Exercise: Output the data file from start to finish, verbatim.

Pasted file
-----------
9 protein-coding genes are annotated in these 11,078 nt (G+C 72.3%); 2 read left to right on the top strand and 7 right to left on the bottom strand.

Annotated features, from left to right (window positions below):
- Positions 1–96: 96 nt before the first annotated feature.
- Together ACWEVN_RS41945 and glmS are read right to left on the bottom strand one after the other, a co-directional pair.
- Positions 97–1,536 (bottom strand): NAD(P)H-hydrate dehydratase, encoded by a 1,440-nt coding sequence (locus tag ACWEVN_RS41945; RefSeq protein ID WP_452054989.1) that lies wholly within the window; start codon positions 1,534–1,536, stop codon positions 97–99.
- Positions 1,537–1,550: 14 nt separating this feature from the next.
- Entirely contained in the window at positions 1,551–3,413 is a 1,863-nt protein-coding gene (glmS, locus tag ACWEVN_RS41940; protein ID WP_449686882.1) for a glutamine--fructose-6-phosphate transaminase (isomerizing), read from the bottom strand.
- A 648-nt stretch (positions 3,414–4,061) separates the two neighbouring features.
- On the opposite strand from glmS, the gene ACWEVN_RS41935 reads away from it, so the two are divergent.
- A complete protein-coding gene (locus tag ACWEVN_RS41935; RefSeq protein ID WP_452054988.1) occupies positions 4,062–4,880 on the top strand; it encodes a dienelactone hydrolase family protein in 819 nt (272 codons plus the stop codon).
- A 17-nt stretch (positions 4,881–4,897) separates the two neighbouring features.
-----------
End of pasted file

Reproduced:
9 protein-coding genes are annotated in these 11,078 nt (G+C 72.3%); 2 read left to right on the top strand and 7 right to left on the bottom strand.

Annotated features, from left to right (window positions below):
- Positions 1–96: 96 nt before the first annotated feature.
- Together ACWEVN_RS41945 and glmS are read right to left on the bottom strand one after the other, a co-directional pair.
- Positions 97–1,536 (bottom strand): NAD(P)H-hydrate dehydratase, encoded by a 1,440-nt coding sequence (locus tag ACWEVN_RS41945; RefSeq protein ID WP_452054989.1) that lies wholly within the window; start codon positions 1,534–1,536, stop codon positions 97–99.
- Positions 1,537–1,550: 14 nt separating this feature from the next.
- Entirely contained in the window at positions 1,551–3,413 is a 1,863-nt protein-coding gene (glmS, locus tag ACWEVN_RS41940; protein ID WP_449686882.1) for a glutamine--fructose-6-phosphate transaminase (isomerizing), read from the bottom strand.
- A 648-nt stretch (positions 3,414–4,061) separates the two neighbouring features.
- On the opposite strand from glmS, the gene ACWEVN_RS41935 reads away from it, so the two are divergent.
- A complete protein-coding gene (locus tag ACWEVN_RS41935; RefSeq protein ID WP_452054988.1) occupies positions 4,062–4,880 on the top strand; it encodes a dienelactone hydrolase family protein in 819 nt (272 codons plus the stop codon).
- A 17-nt stretch (positions 4,881–4,897) separates the two neighbouring features.